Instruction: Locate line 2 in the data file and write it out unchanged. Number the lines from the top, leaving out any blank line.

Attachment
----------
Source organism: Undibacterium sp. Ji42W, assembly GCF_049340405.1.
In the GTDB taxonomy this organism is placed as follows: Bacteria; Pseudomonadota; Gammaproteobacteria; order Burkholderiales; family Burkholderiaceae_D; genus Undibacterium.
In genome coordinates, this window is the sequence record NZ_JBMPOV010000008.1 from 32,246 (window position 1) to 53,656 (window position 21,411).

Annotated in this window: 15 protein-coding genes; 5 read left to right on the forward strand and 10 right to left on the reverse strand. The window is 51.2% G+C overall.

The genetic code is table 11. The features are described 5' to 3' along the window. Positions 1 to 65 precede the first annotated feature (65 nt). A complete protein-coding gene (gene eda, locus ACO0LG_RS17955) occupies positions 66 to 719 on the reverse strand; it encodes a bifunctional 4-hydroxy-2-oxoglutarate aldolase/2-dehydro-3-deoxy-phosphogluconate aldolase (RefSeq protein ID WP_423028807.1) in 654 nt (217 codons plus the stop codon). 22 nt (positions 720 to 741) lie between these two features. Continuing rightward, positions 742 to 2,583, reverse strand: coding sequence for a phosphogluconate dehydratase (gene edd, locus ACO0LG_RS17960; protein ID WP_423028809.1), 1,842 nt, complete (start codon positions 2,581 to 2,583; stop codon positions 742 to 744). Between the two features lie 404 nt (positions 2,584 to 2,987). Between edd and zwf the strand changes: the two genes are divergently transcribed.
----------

In the GTDB taxonomy this organism is placed as follows: Bacteria; Pseudomonadota; Gammaproteobacteria; order Burkholderiales; family Burkholderiaceae_D; genus Undibacterium.